"Racetrack Memory is an exciting and highly innovative concept that builds upon IBM's significant accomplishments in the research and development of nanomaterials and nanodevices based on the manipulation of spin-polarized electrical current," said Dr. T.C. Chen, IBM Fellow and Vice President, Science & Technology, IBM Research.
In April of this year, IBM announced a milestone in its Racetrack Memory research that could lead to electronic devices capable of storing far more data in the same amount of space than is possible today, with lightning-fast boot times, far lower cost and unprecedented stability and durability. The joint development team, led by Dr. Parkin and ITRI's Vice President Dr. Ian Chan, will study new materials and structures for Racetrack Memory that could lead to a paradigm shift in storage and memory technologies.
"We expect that our exploration of a wide variety of materials and structures will provide new insight into the dynamics of Racetrack Memory, making possible an entirely new class of information storage devices," said Dr. Ian Chan, Vice President of ITRI. "This could change the design of information processing systems."
Racetrack Memory, so named because the data "races" around a nanowire "track," could lead to solid state electronic devices -- with no moving parts, and therefore more durable -- capable of holding far more data in the same amount of space than is possible today. For example, this technology could enable a handheld device such as an mp3 player to store around 500,000 songs or around 3,500 movies -- 100 times more than is possible today -- with far lower cost and power consumption. The devices would not only store vastly more information in the same space, but also require much less power and generate much less heat, and be practically unbreakable; the result: massive amounts of personal storage that could run on a single battery for weeks at a time and last for decades.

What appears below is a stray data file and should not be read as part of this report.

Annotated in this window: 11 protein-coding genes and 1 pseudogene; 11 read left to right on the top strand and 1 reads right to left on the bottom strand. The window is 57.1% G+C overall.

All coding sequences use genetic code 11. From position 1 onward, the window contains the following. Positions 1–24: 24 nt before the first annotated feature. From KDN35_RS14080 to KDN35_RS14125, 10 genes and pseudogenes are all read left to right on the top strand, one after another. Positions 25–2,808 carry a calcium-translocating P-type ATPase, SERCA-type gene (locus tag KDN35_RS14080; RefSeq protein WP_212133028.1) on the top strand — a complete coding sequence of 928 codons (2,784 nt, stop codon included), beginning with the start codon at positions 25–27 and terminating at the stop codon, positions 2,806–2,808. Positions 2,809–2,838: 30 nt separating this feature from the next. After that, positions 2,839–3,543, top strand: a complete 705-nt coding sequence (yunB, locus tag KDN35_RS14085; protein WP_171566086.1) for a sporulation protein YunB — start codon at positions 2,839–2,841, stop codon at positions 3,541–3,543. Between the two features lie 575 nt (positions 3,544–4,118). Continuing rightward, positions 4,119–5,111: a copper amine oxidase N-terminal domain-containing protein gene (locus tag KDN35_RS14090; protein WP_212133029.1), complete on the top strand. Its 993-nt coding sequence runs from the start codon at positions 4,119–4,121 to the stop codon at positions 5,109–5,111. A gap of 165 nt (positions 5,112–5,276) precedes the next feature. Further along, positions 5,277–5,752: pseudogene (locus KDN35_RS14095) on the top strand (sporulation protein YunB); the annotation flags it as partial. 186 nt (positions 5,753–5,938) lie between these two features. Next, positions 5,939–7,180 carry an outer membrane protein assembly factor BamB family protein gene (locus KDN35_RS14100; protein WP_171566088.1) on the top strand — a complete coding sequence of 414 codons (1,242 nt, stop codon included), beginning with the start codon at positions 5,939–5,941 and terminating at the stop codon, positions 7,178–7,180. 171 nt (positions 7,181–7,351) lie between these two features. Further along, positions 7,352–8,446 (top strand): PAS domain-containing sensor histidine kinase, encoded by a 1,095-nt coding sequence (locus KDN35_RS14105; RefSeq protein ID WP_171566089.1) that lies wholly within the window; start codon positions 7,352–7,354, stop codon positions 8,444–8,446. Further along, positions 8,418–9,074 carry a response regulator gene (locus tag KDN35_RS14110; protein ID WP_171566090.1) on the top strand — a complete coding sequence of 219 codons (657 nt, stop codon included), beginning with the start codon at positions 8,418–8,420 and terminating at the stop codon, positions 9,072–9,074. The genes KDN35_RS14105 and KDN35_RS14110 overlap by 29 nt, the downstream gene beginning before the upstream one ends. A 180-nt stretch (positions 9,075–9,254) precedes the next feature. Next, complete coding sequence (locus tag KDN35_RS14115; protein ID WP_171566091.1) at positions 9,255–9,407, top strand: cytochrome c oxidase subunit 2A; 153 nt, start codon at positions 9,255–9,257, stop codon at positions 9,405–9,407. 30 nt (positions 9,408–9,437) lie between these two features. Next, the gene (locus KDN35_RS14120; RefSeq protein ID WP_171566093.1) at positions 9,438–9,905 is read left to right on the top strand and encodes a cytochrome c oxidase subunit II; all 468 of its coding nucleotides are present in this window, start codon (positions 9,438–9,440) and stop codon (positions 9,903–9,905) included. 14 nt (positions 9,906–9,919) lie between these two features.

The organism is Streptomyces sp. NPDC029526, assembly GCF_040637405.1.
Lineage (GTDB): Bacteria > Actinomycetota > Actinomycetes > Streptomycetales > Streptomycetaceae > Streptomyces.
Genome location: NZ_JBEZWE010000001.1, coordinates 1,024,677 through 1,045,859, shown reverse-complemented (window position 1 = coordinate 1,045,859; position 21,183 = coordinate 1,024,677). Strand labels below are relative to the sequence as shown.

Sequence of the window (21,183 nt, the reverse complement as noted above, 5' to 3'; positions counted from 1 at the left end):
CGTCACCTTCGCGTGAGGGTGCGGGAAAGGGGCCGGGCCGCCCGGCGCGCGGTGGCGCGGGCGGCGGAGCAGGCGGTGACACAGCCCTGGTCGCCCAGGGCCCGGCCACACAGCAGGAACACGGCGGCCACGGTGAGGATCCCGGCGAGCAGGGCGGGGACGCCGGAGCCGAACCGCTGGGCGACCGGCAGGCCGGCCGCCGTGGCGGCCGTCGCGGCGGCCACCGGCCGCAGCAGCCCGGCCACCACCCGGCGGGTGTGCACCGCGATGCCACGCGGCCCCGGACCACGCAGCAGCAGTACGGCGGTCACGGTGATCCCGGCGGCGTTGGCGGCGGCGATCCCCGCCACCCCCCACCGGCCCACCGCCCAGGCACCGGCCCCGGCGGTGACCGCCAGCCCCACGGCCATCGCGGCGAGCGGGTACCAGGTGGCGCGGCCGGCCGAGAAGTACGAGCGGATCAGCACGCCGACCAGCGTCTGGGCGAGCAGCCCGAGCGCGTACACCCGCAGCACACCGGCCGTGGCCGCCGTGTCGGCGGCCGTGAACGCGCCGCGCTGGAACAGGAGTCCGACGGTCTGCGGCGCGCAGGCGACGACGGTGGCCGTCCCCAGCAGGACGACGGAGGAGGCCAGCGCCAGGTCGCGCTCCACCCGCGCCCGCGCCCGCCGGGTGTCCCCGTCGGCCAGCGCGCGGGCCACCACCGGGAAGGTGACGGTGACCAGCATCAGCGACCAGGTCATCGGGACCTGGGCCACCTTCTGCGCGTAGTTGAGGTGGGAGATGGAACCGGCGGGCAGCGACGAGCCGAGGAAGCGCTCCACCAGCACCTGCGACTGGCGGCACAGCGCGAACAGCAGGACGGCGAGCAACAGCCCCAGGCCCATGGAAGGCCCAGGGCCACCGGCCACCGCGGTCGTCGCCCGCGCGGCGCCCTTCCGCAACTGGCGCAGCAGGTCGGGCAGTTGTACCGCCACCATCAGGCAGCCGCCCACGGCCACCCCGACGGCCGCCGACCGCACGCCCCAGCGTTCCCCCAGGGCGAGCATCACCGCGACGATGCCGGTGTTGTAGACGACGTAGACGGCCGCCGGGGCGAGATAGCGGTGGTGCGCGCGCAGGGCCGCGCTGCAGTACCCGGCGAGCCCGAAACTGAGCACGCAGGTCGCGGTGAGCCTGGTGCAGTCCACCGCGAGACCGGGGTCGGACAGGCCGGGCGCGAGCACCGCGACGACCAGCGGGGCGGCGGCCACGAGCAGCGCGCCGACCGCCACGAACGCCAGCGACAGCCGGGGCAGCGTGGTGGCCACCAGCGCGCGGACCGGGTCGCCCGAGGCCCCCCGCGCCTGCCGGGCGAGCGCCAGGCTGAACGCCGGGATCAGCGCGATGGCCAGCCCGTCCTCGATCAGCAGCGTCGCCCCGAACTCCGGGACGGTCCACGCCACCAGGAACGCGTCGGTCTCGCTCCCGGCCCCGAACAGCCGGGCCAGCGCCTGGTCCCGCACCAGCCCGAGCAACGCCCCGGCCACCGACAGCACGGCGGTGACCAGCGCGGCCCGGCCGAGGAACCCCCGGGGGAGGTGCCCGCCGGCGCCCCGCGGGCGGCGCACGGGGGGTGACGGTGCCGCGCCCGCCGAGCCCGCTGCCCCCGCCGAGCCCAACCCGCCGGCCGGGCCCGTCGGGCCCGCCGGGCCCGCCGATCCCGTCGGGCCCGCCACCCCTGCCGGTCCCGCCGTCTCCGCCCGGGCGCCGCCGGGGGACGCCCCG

Racetrack Memory: A closer look
Racetrack Memory promises a high capacity, non-volatile memory storage device with high performance and low energy consumption. This approach stores data in the form of domain walls -- boundaries between oppositely magnetized regions -- in magnetic nanowires. Many domain walls are stored in each racetrack, enabling very high data density and thereby low cost -- as low as FLASH memory using horizontal racetracks and potentially as low as magnetic disk drives using vertical racetracks. The data within each Racetrack are read and written by shifting them to reading and writing elements. IBM recently demonstrated that short pulses of spin polarized current can be used to controllably move several domain walls back and forth along a racetrack, the key underlying principle of Racetrack Memory. (See Science, April 11, 2008.)
For more information about IBM, please visit www.ibm.com.
For more information about ITRI, please visit www.itri.org.tw/eng.
Contact: Jenny Hunter IBM 510-919-5320 Email Contact Michael Loughran IBM 914-945-1613 Email Contact